Pediatric Pheochromocytoma Clinical Presentation

Updated: Sep 16, 2015
  • Author: Patricia Myriam Vuguin, MD, MSc; Chief Editor: Max J Coppes, MD, PhD, MBA  more...
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Presentation

History

It has been shown that a relatively large number of these tumors remain undiagnosed during life, suggesting that some of those tumors present with nonspecific signs and symptoms. In addition, the low medical alertness in evaluating the signs and symptoms could represent a silent clinical presentation—the subclinical pheochromocytoma. It is also known that the clinical picture depends on the capacity of the tumors to release catecholamines and/or other peptides. Subclinical pheochromocytomas are often discovered as incidentalomas during radiological procedures or during routine screening for pheochromocytoma in carriers of mutations in 1 of the 10 currently identified tumor-susceptibility genes. [13]

Pheochromocytomas typically produce paroxysmal episodes that may include any of the following:

  • Hypertension (80%)
  • Diaphoresis (71%)
  • Palpitation with or without tachycardia (64%)
  • Pallor (40%)
  • Nausea with or without vomiting (42%)
  • Tremor (31%)
  • Weakness or exhaustion (28%)
  • Nervousness or anxiety (22%)
  • Epigastric pain (22%)
  • Chest pain (19%)
  • Dyspnea (19%)
  • Flushing or warmth (18%)
  • Numbness or paresthesia (11%)
  • Blurred vision (11%)
  • Tightness of throat
  • Dizziness
  • Convulsion
  • Pain in the neck, shoulder, extremities, or flank
  • Tinnitus
  • Dysarthria
  • Unsteadiness

These paroxysms occur at varying intervals, from several times a day to once every month or more; however, in children, hypertension is most often sustained. All patients with pheochromocytoma experience hypertension at some point.

Hypertension appears to be uniformly present and is sustained in 80-90% of affected children at the time of diagnosis. Occasionally, children with sustained hypertension also have paroxysmal episodes. The paroxysms are occasionally precipitated by excitement or a particular physical activity, such as bending over or lifting a heavy object. Convulsions secondary to hypertensive encephalopathy may occur.

Wide fluctuations in blood pressure are characteristic, and marked increases may be followed by hypotension and syncope. When the blood pressure is elevated, postural hypotension may also be present.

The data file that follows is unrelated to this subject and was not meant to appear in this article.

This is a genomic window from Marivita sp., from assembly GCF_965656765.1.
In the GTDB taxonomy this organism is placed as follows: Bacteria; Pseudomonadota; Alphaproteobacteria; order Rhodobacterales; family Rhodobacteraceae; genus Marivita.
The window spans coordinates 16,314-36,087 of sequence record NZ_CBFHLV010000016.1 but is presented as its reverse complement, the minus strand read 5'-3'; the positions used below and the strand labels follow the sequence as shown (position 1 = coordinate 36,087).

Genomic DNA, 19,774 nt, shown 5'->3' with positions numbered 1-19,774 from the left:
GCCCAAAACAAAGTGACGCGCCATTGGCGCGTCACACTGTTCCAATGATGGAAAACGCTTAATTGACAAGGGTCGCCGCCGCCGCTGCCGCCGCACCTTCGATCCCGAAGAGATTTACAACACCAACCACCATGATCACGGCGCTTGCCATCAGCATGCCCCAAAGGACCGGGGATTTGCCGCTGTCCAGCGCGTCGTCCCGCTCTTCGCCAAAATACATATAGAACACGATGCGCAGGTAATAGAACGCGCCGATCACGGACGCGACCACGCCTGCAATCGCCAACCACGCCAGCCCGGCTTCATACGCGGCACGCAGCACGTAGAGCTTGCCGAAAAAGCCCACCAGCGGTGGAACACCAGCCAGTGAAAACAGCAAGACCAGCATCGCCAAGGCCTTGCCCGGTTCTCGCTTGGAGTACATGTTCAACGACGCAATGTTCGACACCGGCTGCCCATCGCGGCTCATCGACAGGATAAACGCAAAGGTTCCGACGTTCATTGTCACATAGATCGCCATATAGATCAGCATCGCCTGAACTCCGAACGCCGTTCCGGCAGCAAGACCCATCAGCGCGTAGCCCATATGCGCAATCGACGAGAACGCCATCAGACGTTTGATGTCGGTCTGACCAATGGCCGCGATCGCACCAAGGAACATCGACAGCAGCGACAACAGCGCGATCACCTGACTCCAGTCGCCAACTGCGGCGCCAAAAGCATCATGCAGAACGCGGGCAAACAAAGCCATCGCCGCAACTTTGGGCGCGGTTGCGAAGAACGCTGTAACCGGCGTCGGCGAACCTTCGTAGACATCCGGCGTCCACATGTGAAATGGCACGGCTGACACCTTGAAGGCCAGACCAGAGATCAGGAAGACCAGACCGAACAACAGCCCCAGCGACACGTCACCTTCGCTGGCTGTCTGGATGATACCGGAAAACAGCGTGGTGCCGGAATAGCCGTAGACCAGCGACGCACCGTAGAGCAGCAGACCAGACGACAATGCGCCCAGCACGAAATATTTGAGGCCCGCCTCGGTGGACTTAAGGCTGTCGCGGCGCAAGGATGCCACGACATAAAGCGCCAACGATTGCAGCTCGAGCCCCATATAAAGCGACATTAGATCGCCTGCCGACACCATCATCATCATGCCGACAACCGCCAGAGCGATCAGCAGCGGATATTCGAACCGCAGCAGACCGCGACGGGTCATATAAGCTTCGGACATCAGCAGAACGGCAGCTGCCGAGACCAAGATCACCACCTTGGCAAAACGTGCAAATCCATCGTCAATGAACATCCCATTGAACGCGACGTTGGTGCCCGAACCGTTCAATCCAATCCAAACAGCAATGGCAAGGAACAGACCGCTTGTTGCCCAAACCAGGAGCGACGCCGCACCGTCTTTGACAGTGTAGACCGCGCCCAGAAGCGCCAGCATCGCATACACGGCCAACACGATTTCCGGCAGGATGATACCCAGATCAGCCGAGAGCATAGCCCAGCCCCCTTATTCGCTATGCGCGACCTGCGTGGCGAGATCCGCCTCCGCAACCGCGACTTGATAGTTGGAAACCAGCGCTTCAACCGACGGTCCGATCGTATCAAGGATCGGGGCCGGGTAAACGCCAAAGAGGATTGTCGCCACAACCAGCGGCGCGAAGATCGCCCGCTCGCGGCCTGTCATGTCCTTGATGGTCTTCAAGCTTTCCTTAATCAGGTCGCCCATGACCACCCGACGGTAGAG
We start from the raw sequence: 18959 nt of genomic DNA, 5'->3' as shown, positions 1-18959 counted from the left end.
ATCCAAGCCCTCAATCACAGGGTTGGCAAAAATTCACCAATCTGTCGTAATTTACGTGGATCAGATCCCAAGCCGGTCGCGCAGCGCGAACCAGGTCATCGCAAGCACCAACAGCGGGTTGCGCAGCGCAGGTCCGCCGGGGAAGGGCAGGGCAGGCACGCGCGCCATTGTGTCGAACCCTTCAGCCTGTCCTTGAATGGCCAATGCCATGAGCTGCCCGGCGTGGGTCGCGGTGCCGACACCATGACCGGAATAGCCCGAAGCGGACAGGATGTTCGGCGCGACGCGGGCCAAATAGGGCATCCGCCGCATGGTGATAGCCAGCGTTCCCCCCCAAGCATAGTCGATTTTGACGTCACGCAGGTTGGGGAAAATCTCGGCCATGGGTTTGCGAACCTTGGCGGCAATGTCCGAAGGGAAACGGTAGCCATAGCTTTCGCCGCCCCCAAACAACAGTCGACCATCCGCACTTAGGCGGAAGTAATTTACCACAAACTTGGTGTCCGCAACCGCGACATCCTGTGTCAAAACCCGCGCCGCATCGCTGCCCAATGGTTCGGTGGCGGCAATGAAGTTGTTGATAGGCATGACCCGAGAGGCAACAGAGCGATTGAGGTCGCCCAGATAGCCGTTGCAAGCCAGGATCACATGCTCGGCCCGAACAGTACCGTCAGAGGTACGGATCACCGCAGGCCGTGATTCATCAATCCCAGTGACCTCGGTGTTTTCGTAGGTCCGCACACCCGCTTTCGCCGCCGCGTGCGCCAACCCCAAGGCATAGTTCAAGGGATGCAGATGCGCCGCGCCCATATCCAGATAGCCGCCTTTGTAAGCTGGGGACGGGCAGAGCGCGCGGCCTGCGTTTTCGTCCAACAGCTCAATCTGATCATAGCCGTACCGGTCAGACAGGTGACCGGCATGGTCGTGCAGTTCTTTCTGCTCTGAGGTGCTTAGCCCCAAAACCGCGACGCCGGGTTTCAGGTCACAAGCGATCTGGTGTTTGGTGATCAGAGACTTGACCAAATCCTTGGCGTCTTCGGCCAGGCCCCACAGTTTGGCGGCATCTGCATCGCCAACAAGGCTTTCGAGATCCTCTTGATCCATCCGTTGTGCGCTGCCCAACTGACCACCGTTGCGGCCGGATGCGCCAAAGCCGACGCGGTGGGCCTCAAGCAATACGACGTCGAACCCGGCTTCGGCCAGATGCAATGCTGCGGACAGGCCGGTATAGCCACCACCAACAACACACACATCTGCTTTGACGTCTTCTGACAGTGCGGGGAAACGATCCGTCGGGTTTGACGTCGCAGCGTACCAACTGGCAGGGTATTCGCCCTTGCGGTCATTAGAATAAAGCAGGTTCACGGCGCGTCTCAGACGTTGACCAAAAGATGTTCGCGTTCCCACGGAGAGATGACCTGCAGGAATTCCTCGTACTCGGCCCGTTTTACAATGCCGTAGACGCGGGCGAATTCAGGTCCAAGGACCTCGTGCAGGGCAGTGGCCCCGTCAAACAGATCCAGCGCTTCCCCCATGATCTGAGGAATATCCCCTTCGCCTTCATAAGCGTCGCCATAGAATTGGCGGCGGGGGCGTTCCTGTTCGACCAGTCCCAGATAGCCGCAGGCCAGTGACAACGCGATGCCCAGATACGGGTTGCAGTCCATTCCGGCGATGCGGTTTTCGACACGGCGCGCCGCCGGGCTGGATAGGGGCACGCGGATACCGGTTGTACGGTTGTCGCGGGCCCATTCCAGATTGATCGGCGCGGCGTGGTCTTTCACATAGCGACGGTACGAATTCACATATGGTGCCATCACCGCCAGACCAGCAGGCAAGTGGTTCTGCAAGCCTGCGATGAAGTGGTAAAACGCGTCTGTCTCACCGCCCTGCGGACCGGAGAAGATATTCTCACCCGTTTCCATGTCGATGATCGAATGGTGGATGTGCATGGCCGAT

Other associated cardiovascular complications seen mainly in adults include serious ventricular arrhythmias or conduction disturbances, reversible dilated or hypertrophic cardiomyopathy, and Takotsubo cardiomyopathy (also known as stress-induced cardiomyopathy). [14]

Headache is the most frequent symptom in children (75%), followed by sweating in two thirds of patients and nausea and vomiting in half of patients. These headaches are usually described as pounding.

Pallor is usually present because of the intense alpha-receptor–mediated peripheral vasoconstriction, which causes cool, moist hands and feet, and facial pallor.

Palpitations, mediated by beta1 receptors, reflect increased cardiac output and heart rate.

Hyperthermia or flushing secondary to decreased heat loss and increased metabolism leads to reflex sweating.

Poor weight gain or severe cachexia may develop because of hypermetabolism. The child may have a good appetite but, because of hypermetabolism, does not gain weight.

Polyuria and polydipsia may result from increased glycolysis and alpha-receptor–mediated inhibition of insulin release. This insulin inhibition causes an increase in blood sugar levels and glucose intolerance. As a result, patients may present with diabetes mellitus or glucose intolerance, most commonly during paroxysms.

Hypercalcemia is an uncommon but well-recognized complication that may reflect associated hyperparathyroidism, particularly in familial cases.

A syndrome consisting of watery diarrhea, hypokalemia, and achlorhydria secondary to the ectopic production of vasoactive intestinal peptide has been described. This syndrome, along with other laboratory markers of dehydration, such as elevation of the blood urea (BUN) level and hematocrit, usually resolves when the tumor is removed.

The clinical course of pheochromocytoma may be adversely affected by drugs or diagnostic studies that affect catecholamine metabolism, such as opiates, cold medicine, decongestants, and some contrast dyes.

In severe cases, precordial pain may radiate into the arms. Pulmonary edema and cardiac and hepatic enlargement may also develop.

Affected children are often emotionally labile and have an anxious expression. Occasionally, these children are labeled hyperactive with an attention deficit disorder.

Nocturnal enuresis that does not respond to fluid restriction and voiding before bedtime may develop.

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Physical Examination

Patients with pheochromocytomas usually have a thin body habitus. The presence of obesity does not rule out pheochromocytomas, however.

Hypertension may be present in both arms and legs. During a paroxysm, the blood pressure may range from 180-260 mm Hg systolic and from 120-210 mm Hg diastolic. Upon cardiovascular examination, tachycardia with forceful heartbeat is often found and is easily palpable. Postural hypotension may be present

Patients may feel warm and have pallor of the face and chest. Body perspiration and cool, moist hands and feet may also be found.

A mass may be palpable in the neck or in deep palpation of the abdomen. Deep palpation of the abdomen may produce a typical paroxysm.

Hypertensive retinopathy and cardiomyopathy are often present. Ophthalmoscopic examination may reveal papilledema, hemorrhages, exudates, and arterial constriction.

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